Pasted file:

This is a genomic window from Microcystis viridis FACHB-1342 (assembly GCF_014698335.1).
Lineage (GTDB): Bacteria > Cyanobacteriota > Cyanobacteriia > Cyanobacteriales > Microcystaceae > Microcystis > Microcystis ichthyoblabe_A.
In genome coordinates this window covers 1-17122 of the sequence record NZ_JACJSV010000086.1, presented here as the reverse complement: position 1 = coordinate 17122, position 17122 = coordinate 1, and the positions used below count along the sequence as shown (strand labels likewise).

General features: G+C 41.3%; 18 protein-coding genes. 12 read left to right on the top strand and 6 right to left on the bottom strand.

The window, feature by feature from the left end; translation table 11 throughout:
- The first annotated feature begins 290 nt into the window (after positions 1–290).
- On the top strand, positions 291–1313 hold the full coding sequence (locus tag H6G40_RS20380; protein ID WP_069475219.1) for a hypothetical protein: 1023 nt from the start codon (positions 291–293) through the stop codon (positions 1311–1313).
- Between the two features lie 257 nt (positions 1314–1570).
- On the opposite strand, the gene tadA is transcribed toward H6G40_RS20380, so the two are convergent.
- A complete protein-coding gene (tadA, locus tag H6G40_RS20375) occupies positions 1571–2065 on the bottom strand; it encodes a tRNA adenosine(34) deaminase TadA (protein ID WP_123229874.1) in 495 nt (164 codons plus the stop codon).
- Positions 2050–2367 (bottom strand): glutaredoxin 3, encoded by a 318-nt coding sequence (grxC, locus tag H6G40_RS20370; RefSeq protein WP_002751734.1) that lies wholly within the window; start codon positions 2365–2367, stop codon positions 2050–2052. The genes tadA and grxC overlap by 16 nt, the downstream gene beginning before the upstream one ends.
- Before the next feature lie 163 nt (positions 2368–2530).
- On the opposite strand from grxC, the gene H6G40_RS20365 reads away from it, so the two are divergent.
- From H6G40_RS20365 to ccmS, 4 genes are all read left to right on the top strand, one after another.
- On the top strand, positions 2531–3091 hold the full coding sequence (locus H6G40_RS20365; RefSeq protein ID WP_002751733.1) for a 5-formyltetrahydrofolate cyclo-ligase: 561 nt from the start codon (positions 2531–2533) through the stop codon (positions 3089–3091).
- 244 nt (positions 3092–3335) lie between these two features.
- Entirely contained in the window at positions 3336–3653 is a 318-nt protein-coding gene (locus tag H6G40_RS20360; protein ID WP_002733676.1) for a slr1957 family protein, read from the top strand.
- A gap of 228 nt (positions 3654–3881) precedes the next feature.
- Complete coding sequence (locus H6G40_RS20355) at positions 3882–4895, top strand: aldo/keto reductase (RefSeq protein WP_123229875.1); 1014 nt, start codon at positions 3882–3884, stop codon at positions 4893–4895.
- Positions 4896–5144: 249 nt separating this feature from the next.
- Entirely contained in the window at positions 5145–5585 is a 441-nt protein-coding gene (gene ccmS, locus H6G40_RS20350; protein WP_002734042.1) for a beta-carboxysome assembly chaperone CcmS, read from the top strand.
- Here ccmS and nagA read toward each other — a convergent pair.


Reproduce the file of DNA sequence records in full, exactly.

This is a genomic window from Microcystis viridis FACHB-1342 (assembly GCF_014698335.1).
Lineage (GTDB): Bacteria > Cyanobacteriota > Cyanobacteriia > Cyanobacteriales > Microcystaceae > Microcystis > Microcystis ichthyoblabe_A.
In genome coordinates this window covers 1-17122 of the sequence record NZ_JACJSV010000086.1, presented here as the reverse complement: position 1 = coordinate 17122, position 17122 = coordinate 1, and the positions used below count along the sequence as shown (strand labels likewise).

General features: G+C 41.3%; 18 protein-coding genes. 12 read left to right on the top strand and 6 right to left on the bottom strand.

The window, feature by feature from the left end; translation table 11 throughout:
- The first annotated feature begins 290 nt into the window (after positions 1–290).
- On the top strand, positions 291–1313 hold the full coding sequence (locus tag H6G40_RS20380; protein ID WP_069475219.1) for a hypothetical protein: 1023 nt from the start codon (positions 291–293) through the stop codon (positions 1311–1313).
- Between the two features lie 257 nt (positions 1314–1570).
- On the opposite strand, the gene tadA is transcribed toward H6G40_RS20380, so the two are convergent.
- A complete protein-coding gene (tadA, locus tag H6G40_RS20375) occupies positions 1571–2065 on the bottom strand; it encodes a tRNA adenosine(34) deaminase TadA (protein ID WP_123229874.1) in 495 nt (164 codons plus the stop codon).
- Positions 2050–2367 (bottom strand): glutaredoxin 3, encoded by a 318-nt coding sequence (grxC, locus tag H6G40_RS20370; RefSeq protein WP_002751734.1) that lies wholly within the window; start codon positions 2365–2367, stop codon positions 2050–2052. The genes tadA and grxC overlap by 16 nt, the downstream gene beginning before the upstream one ends.
- Before the next feature lie 163 nt (positions 2368–2530).
- On the opposite strand from grxC, the gene H6G40_RS20365 reads away from it, so the two are divergent.
- From H6G40_RS20365 to ccmS, 4 genes are all read left to right on the top strand, one after another.
- On the top strand, positions 2531–3091 hold the full coding sequence (locus H6G40_RS20365; RefSeq protein ID WP_002751733.1) for a 5-formyltetrahydrofolate cyclo-ligase: 561 nt from the start codon (positions 2531–2533) through the stop codon (positions 3089–3091).
- 244 nt (positions 3092–3335) lie between these two features.
- Entirely contained in the window at positions 3336–3653 is a 318-nt protein-coding gene (locus tag H6G40_RS20360; protein ID WP_002733676.1) for a slr1957 family protein, read from the top strand.
- A gap of 228 nt (positions 3654–3881) precedes the next feature.
- Complete coding sequence (locus H6G40_RS20355) at positions 3882–4895, top strand: aldo/keto reductase (RefSeq protein WP_123229875.1); 1014 nt, start codon at positions 3882–3884, stop codon at positions 4893–4895.
- Positions 4896–5144: 249 nt separating this feature from the next.
- Entirely contained in the window at positions 5145–5585 is a 441-nt protein-coding gene (gene ccmS, locus H6G40_RS20350; protein WP_002734042.1) for a beta-carboxysome assembly chaperone CcmS, read from the top strand.
- Here ccmS and nagA read toward each other — a convergent pair.